There was a time when Park Street was known as the Burial Ground Road, as no less than four cemeteries were located along it, near the Lower Circular Road end. Deliberately those cemeteries were arranged to be located there, since the place was far away from the European quarters, otherwise known as the ‘White Town’. It is to be noted here that, during those days mortality rate among the Europeans residing in Calcutta was abnormally high. Actually, the British and the Europeans could not cope with the heat, humidity and dust of the tropical weather and succumbed untimely to diseases like malaria, cholera & black fever at a very early age. Even, the British insurance companies were reluctant to allow their policyholders to travel, let alone live in the colonies. Under the circumstances, even before the South Park Street Cemetery was officially closed in 1790, the North Park Street Cemetery naturally came into existence on the opposite side of the street around 1785.
However, the situation changed drastically soon after the Independence of India. When the British Government withdrew funding for the maintenance of the cemeteries, it became a regular headache for the local authority. In the meantime North Park Street Cemetery was also closed and the abandoned cemeteries became the happy hunting grounds of the anti-socials. So a proposal was raised to raze both the South and North Park Street Cemeteries. Ultimately, in 1953 the decision was taken to level the North Park Street Cemetery, lease out the recovered land and use the money for the preservation and maintenance of the more historic and more romantic South Park Street Cemetery.
Accordingly, the age old North Park Street was obliterated from the heart of Calcutta. The cemetery was cleared in 1953 and the Assembly of God Church and the Mercy Hospital occupied the space. Gradually, the Assembly of God Church Tower, School and Hospital, came into being on the spot. Today the only surviving relic of the cemetery is the Robertson Monument, which is a circular structure supported by six Ionic pillars, crowned with a dome. It is said that, the structure was spared of demolition, since it was the last resting place of Edmund Robertson, who held the position of a Senior Superintend of Calcutta Police.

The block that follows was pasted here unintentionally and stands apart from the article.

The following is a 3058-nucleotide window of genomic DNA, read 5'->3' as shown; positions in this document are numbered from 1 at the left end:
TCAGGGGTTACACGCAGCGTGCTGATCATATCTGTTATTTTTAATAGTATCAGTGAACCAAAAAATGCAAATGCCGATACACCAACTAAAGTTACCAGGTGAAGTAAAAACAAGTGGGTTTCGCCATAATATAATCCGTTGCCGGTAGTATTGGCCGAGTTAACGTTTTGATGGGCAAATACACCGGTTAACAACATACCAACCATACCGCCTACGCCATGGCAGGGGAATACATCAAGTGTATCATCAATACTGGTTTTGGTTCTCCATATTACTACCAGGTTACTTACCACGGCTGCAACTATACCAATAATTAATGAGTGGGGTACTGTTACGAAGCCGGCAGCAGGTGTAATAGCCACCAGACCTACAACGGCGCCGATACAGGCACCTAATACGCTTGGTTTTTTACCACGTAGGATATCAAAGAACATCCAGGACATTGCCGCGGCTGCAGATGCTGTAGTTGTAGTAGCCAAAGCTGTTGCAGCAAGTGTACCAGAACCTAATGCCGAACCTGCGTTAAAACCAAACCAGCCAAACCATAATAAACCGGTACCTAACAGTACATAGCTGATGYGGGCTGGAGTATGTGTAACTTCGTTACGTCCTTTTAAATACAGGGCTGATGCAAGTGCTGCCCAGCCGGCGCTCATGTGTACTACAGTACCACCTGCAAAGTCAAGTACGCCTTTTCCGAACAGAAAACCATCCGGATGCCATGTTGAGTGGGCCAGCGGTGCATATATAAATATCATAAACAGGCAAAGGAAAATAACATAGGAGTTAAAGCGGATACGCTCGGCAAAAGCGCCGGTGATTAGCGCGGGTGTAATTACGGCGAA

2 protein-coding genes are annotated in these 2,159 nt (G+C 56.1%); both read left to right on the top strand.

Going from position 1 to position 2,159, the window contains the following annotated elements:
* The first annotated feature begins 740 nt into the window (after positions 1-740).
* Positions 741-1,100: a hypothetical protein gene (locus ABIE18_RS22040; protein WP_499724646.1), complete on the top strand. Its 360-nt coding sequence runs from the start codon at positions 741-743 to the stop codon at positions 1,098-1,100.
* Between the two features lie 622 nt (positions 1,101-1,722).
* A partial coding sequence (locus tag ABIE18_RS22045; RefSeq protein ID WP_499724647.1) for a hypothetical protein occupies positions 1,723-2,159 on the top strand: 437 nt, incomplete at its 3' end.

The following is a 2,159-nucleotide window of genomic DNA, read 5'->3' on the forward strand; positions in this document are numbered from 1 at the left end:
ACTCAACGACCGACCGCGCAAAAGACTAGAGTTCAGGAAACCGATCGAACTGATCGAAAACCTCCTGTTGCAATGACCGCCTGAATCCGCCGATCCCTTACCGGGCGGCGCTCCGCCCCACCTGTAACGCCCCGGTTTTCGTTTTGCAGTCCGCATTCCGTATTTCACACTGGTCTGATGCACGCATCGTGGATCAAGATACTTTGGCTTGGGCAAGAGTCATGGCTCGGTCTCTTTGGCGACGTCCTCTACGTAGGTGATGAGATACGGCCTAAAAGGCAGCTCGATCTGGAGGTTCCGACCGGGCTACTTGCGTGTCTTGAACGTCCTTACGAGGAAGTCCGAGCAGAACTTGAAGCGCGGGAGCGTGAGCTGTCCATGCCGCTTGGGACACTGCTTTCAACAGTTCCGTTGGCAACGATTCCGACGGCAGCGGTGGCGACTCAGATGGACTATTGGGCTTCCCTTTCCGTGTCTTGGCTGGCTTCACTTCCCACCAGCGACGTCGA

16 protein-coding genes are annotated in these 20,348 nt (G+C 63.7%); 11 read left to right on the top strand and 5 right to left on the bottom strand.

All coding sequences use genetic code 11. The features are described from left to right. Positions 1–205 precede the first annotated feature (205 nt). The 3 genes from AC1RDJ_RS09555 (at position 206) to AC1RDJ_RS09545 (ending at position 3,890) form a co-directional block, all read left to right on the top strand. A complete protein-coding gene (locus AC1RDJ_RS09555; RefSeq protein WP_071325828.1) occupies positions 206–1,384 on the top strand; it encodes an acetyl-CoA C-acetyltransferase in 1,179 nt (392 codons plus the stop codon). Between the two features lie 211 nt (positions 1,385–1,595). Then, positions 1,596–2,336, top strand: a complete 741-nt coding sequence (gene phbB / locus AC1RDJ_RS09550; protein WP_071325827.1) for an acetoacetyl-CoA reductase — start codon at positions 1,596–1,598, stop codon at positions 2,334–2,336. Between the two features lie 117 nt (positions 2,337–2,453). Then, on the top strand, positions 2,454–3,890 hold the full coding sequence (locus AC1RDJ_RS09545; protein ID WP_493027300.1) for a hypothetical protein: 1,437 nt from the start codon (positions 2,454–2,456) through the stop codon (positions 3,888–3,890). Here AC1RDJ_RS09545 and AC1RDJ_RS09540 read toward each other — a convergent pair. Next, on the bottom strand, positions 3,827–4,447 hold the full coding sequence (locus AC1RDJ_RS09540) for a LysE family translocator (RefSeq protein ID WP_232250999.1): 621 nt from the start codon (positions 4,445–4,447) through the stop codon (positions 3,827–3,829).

In fact, the family was held in high esteem, as two generations of the family served the police force of Calcutta, one was a Police Commissioner the other a Senior Superintendent. However, its positional advantage in a remote corner may have saved it from being demolished.
Apart from Edmund Robertson, few of the important graves that were once housed in the North Park Street Cemetery are Richmond Thackeray, father of novelist William Makepeace Thackeray; Lieutenant Colonel James Achilles Kirkpatrick, the British Resident at Hyderabad from 1798 to 1805, who was immortalized by William Dalrymple in his bestselling book White Mughal; and the family vault of John Zachariah Kiernanders, the first Protestant Missionary to establish a base in Bengal.
The tombstone of his wife, Anne Kiernander, was rehabilitated inside the Assembly of God Church building and cemented into a wall. It may be mentioned here that, Kiernander started a school behind the Mission Church that he founded, which can still be found standing in Mission Row.
Fortunately, some of the lucky tablets from the North Park Street Cemetery, along with several other tombstones from the Tiretta’s cemetery, otherwise known as the French cemetery, were saved, as they were shifted and plastered on the east end wall of the South Park Street Cemetery. However, the tombstone of Josephine Tiretta, is not included in it. She was the beloved wife of Eduardo Tiretta, after whom Tiretti Bazar is named and who established the cemetery named after him to provide the last resting place for his wife.